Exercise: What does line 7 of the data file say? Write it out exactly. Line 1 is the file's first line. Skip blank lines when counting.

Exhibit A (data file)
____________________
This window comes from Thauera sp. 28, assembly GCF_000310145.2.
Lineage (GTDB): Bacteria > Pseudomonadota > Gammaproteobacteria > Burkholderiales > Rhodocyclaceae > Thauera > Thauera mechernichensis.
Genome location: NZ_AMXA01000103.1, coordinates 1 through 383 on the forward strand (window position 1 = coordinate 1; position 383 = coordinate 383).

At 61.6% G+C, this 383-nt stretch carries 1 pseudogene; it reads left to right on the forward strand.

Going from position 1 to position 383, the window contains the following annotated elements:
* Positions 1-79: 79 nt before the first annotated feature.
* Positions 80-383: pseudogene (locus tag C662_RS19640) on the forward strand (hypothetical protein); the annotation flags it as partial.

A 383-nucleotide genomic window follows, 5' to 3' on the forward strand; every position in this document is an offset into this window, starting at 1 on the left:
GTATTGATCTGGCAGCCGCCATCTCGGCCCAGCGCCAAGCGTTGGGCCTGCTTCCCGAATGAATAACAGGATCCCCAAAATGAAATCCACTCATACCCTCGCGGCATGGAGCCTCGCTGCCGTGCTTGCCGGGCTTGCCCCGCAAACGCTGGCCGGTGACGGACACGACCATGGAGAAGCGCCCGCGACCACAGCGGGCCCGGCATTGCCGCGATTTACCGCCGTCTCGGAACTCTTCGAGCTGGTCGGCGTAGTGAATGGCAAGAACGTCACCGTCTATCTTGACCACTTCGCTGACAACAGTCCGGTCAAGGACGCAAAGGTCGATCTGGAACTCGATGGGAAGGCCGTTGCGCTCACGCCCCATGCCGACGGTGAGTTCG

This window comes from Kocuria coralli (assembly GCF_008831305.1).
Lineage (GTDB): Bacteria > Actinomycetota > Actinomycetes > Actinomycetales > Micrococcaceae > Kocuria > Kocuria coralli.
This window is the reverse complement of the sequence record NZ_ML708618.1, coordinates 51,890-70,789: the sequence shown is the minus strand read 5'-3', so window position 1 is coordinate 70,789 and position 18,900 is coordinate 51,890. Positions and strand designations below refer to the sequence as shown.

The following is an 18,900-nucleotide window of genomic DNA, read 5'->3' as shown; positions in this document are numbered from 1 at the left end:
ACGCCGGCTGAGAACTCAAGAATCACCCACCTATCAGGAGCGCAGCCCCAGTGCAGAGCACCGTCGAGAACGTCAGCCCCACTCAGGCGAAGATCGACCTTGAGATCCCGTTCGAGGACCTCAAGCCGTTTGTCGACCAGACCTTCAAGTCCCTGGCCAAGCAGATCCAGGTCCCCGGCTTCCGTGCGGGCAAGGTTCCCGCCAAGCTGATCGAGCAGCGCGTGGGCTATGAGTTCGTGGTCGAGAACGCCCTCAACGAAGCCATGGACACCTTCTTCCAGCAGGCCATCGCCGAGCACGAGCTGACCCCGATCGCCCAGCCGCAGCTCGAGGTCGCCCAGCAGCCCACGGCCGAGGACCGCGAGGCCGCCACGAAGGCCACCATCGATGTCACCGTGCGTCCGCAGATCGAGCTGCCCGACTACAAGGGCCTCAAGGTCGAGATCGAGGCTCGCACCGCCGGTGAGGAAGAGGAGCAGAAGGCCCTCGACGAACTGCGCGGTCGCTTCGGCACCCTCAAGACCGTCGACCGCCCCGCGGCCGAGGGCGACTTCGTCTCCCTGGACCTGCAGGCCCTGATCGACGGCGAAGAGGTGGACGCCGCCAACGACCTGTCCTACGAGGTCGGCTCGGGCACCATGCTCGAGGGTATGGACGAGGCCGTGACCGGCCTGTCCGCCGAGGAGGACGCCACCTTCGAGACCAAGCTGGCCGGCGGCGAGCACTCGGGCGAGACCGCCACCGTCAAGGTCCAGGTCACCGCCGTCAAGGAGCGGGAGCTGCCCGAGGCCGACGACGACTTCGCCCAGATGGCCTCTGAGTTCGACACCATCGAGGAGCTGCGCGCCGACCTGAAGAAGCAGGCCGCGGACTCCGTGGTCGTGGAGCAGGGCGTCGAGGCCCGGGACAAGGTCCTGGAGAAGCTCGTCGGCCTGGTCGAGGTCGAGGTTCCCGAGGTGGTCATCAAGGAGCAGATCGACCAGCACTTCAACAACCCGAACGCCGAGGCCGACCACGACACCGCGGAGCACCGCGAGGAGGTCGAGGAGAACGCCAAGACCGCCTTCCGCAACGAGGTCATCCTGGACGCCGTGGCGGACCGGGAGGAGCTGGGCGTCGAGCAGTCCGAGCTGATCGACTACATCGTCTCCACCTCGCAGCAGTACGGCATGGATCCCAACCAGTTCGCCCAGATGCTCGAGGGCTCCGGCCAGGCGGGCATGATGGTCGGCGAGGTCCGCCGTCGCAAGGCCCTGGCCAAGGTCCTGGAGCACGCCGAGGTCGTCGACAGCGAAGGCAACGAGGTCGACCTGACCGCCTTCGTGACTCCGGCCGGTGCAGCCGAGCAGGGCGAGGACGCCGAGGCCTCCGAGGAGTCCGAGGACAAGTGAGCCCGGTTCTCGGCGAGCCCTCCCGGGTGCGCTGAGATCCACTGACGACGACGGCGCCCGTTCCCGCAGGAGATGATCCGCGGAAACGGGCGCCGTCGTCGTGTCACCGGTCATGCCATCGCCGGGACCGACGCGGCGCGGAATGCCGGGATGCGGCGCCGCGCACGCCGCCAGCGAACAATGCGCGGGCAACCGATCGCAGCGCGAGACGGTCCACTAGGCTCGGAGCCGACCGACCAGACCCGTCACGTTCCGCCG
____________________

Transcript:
* Positions 80-383: pseudogene (locus tag C662_RS19640) on the forward strand (hypothetical protein); the annotation flags it as partial.